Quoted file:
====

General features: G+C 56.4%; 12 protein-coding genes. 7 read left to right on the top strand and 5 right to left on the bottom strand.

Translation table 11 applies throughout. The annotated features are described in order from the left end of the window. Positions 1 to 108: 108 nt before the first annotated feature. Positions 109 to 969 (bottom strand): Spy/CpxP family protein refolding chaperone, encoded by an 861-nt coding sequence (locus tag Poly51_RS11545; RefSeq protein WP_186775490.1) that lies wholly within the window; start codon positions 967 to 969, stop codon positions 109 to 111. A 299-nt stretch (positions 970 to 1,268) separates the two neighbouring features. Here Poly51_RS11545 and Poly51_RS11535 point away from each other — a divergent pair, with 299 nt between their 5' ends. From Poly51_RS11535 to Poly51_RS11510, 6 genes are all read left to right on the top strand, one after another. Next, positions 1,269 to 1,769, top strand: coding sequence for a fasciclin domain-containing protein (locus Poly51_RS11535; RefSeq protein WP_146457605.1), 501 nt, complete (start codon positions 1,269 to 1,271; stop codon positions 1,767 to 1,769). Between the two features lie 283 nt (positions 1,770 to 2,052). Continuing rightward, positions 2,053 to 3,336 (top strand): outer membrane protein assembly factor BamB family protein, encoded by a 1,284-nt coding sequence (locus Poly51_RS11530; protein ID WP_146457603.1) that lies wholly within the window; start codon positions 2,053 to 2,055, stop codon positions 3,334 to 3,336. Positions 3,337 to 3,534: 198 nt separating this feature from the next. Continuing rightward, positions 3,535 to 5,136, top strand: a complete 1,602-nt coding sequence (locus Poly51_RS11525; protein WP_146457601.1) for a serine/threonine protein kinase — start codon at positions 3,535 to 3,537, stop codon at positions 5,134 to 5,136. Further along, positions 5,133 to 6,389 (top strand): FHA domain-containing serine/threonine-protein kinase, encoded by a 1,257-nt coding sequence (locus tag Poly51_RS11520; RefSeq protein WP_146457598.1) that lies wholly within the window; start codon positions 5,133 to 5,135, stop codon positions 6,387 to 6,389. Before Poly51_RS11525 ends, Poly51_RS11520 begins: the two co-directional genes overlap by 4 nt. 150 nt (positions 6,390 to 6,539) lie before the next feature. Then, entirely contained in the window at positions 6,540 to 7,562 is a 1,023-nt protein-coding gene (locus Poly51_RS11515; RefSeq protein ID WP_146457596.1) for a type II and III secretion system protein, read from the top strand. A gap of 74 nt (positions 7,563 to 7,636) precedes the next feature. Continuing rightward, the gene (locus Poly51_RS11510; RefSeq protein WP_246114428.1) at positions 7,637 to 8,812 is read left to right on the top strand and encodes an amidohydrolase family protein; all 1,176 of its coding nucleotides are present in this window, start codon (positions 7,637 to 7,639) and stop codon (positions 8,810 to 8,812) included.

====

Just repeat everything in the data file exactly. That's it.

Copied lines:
General features: G+C 56.4%; 12 protein-coding genes. 7 read left to right on the top strand and 5 right to left on the bottom strand.

Translation table 11 applies throughout. The annotated features are described in order from the left end of the window. Positions 1 to 108: 108 nt before the first annotated feature. Positions 109 to 969 (bottom strand): Spy/CpxP family protein refolding chaperone, encoded by an 861-nt coding sequence (locus tag Poly51_RS11545; RefSeq protein WP_186775490.1) that lies wholly within the window; start codon positions 967 to 969, stop codon positions 109 to 111. A 299-nt stretch (positions 970 to 1,268) separates the two neighbouring features. Here Poly51_RS11545 and Poly51_RS11535 point away from each other — a divergent pair, with 299 nt between their 5' ends. From Poly51_RS11535 to Poly51_RS11510, 6 genes are all read left to right on the top strand, one after another. Next, positions 1,269 to 1,769, top strand: coding sequence for a fasciclin domain-containing protein (locus Poly51_RS11535; RefSeq protein WP_146457605.1), 501 nt, complete (start codon positions 1,269 to 1,271; stop codon positions 1,767 to 1,769). Between the two features lie 283 nt (positions 1,770 to 2,052). Continuing rightward, positions 2,053 to 3,336 (top strand): outer membrane protein assembly factor BamB family protein, encoded by a 1,284-nt coding sequence (locus Poly51_RS11530; protein ID WP_146457603.1) that lies wholly within the window; start codon positions 2,053 to 2,055, stop codon positions 3,334 to 3,336. Positions 3,337 to 3,534: 198 nt separating this feature from the next. Continuing rightward, positions 3,535 to 5,136, top strand: a complete 1,602-nt coding sequence (locus Poly51_RS11525; protein WP_146457601.1) for a serine/threonine protein kinase — start codon at positions 3,535 to 3,537, stop codon at positions 5,134 to 5,136. Further along, positions 5,133 to 6,389 (top strand): FHA domain-containing serine/threonine-protein kinase, encoded by a 1,257-nt coding sequence (locus tag Poly51_RS11520; RefSeq protein WP_146457598.1) that lies wholly within the window; start codon positions 5,133 to 5,135, stop codon positions 6,387 to 6,389. Before Poly51_RS11525 ends, Poly51_RS11520 begins: the two co-directional genes overlap by 4 nt. 150 nt (positions 6,390 to 6,539) lie before the next feature. Then, entirely contained in the window at positions 6,540 to 7,562 is a 1,023-nt protein-coding gene (locus Poly51_RS11515; RefSeq protein ID WP_146457596.1) for a type II and III secretion system protein, read from the top strand. A gap of 74 nt (positions 7,563 to 7,636) precedes the next feature. Continuing rightward, the gene (locus Poly51_RS11510; RefSeq protein WP_246114428.1) at positions 7,637 to 8,812 is read left to right on the top strand and encodes an amidohydrolase family protein; all 1,176 of its coding nucleotides are present in this window, start codon (positions 7,637 to 7,639) and stop codon (positions 8,810 to 8,812) included.